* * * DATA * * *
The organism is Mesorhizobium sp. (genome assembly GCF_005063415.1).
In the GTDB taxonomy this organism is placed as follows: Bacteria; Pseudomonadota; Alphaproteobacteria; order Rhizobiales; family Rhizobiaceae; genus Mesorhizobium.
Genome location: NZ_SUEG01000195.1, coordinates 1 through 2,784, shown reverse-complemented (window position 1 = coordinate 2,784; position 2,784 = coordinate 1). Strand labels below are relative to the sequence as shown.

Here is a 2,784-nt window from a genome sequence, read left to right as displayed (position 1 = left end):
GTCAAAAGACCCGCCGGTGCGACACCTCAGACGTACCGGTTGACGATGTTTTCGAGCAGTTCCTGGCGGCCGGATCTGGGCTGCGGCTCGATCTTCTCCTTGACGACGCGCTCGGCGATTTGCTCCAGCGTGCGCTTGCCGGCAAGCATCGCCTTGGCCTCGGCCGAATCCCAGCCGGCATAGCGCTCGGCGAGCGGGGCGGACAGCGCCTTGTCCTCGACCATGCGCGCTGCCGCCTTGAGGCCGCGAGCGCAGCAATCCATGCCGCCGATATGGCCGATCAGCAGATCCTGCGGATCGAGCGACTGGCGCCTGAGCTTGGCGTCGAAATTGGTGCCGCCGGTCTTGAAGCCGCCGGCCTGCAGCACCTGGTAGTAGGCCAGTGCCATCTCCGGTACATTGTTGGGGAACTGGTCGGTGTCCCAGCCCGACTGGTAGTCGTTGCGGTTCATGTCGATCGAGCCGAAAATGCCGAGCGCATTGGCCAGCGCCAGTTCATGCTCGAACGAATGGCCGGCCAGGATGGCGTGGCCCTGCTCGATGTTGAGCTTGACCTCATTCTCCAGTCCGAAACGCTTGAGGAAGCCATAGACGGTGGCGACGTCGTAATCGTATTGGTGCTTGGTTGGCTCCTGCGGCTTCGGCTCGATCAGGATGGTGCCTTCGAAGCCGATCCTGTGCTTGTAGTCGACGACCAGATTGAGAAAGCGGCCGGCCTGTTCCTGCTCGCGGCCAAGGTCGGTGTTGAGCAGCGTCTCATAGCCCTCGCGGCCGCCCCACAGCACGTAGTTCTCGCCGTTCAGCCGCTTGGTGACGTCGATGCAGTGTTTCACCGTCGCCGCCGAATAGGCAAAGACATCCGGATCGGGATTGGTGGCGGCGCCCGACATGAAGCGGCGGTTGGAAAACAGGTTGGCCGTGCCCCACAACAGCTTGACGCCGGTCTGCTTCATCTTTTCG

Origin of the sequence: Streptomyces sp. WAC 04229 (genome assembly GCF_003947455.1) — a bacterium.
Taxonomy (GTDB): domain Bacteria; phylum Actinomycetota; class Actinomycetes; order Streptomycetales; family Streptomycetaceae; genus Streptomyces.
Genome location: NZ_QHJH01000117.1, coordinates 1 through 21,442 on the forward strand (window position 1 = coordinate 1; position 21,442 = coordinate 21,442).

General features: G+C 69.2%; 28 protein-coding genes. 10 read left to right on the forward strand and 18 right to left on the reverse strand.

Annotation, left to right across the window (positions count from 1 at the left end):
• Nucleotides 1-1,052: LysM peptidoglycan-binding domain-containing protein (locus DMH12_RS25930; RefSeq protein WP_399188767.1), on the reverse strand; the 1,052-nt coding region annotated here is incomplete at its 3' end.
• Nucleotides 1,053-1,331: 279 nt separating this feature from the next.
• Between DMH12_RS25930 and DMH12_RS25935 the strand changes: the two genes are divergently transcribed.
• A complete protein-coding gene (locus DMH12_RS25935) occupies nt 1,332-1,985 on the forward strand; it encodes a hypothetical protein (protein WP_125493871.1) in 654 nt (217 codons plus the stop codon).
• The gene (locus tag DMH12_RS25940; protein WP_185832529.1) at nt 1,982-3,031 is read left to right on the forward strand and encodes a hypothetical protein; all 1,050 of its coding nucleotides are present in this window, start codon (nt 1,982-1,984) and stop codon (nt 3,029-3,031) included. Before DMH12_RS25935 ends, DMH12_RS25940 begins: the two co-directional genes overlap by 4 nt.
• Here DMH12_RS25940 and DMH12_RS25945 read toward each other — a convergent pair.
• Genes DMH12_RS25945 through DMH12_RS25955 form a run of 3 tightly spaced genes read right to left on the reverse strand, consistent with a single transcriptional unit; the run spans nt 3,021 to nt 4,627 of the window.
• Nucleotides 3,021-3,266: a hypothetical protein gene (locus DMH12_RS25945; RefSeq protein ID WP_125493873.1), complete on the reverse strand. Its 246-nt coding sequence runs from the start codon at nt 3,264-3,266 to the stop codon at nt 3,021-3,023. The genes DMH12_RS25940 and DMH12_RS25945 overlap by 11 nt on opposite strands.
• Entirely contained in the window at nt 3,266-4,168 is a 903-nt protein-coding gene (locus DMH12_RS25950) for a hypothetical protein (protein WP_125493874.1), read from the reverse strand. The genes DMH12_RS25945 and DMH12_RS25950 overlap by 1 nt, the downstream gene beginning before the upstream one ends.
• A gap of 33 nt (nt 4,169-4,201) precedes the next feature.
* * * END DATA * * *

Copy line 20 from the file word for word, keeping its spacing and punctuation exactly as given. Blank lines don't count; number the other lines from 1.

• A gap of 33 nt (nt 4,169-4,201) precedes the next feature.